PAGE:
We find useful application of this result in the analysis of stationary stochastic processes. Computational mechanics [4] is an information-theoretic framework for analyzing structured stochastic processes. There, a process is considered a channel that communicates its (semi-infinite) past to its (semi-infinite) future through the present [2, 13]. (The following suppresses when indexing.) An important process property—excess entropy—is the mutual information between the past and future. is the amount of uncertainty in the future than can be removed by observing the past.

At first blush, it is not clear how to proceed in computing a mutual information between two infinite-dimensional random variables such as this. The answer lies in the concept of causal states. Causal states play a central role as the minimal effective states of a process’ channel. The forward-time causal states comprise the minimal amount of information from the past required for predicting the future. More precisely, the random variable is the minimal sufficient statistic of the past about the future. Analogously, the reverse-time causal states embody the minimal sufficient statistic of the future about the past—the states needed for optimally retrodicting the past from the future.

By making the following substitutions: , , , and in Eq. (2), we immediately see that the excess entropy (past-future mutual information) has several alternate expressions:

(3)
(4)

The last identity gives our main result: The excess entropy is the mutual information between the forward-time and reverse-time causal states. As such, this provocatively suggests a communication channel between the forward- and reverse-causal-state processes—a channel that determines the amount information being transmitted through the present. See also Fig. 1 in Ref. [2], analogous to Fig. 3.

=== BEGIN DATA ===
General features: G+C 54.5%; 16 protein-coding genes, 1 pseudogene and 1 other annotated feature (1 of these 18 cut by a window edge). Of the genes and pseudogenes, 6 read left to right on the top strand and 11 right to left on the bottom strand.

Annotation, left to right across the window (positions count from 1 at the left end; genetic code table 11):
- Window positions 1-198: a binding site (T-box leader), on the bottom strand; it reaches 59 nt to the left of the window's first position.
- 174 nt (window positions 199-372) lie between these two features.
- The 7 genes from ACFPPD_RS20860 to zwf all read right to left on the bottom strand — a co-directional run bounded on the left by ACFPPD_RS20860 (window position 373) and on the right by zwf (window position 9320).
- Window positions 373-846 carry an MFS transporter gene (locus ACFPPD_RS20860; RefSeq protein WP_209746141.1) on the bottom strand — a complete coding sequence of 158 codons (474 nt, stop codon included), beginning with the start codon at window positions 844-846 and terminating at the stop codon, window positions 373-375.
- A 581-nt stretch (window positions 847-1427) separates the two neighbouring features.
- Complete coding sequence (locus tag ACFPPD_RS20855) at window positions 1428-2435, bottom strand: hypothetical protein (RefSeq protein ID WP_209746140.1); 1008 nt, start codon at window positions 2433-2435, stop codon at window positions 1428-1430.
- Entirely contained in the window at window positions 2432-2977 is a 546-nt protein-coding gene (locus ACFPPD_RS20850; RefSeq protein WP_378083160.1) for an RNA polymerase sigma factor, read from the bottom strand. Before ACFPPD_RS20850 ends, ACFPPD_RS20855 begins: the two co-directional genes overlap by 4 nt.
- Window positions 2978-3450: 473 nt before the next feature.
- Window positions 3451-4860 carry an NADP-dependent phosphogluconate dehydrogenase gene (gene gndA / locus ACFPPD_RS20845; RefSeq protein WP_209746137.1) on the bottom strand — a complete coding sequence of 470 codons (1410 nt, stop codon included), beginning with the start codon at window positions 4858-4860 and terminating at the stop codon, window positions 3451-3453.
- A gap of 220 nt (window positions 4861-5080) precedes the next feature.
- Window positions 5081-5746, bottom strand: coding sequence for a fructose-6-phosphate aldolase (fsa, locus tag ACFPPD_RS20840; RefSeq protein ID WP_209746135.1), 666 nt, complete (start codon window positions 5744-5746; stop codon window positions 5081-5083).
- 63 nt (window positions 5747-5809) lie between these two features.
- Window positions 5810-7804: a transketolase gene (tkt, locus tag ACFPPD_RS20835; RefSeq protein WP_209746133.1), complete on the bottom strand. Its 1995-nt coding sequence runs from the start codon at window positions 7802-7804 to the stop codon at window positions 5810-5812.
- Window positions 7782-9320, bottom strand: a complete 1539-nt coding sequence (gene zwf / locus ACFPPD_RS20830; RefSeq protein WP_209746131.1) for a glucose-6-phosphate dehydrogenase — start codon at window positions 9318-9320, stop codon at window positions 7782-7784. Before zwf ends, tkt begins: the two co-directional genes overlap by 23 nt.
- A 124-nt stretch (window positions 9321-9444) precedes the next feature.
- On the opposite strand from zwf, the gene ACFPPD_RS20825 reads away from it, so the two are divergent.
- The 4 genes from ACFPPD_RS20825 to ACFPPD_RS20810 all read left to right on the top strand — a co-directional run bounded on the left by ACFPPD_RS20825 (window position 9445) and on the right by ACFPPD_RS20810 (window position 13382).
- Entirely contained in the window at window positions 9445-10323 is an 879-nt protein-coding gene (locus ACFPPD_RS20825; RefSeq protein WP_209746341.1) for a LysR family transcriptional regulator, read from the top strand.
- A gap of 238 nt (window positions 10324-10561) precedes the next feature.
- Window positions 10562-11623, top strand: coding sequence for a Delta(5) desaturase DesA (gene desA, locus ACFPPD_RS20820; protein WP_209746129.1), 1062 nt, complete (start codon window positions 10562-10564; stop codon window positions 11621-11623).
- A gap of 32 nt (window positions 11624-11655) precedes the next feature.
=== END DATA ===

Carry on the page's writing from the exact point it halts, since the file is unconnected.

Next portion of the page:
We can interpret this operationally. Consider a past , the particular forward-time causal state it induces, and an instance of the future following this state. This future analogously induces a reverse-time causal state . Considering the above channel between forward- and reverse-time states, the forward state corresponds to a distribution over reverse-time causal states . Sampling a state from this distribution results in a state that gives as much information (retrodictivity) about the past as the particular reverse state determined by the future.

Continuing, there are a number of related multivariate mutual information [8] identities that following directly:

Furthermore, making use of the vanishing information atoms, we find that the following Markov chains exist:

Causal states are, as noted, minimal sufficient statistics. This minimality is not necessary in the above development. As defined in Ref. [10], a prescient state is one for which and is a function of the past. In contrast to the causal states, prescient states need not be minimal. And so, with little else said, the analogous results follow for predictive and retrodictive prescient states. For example, we have .

If we were to lift the restriction that prescient states are functions of the past (or the future), the resulting forward and reverse generative [14] states may interact in their “gauge” informations. That is, the atom labeled in Fig. 1 may be nonzero; for more on this, see Ref. [15]. The utility of our mutual information identities is then unclear.

The excess entropy, and related information measures, are widely-used diagnostics for complex systems, having been applied to detect the presence of organization in dynamical systems [16, 17, 18, 19], in spin systems [20, 21], in Markov random fields [22], in neurobiological systems [23, 24, 25], in long-memory processes [26], and even in human language [27, 28].

With these application domains in mind, we should call out the analytical benefits of using causal states, along the lines analyzed here. The benefits are particularly apparent in Refs. [25, 26], for example. While closed-form expressions for excess entropy of finite-state processes have existed for several years [2, 13], it is only recently that it has been analyzed for truly complex (infinite-state) processes [25, 26]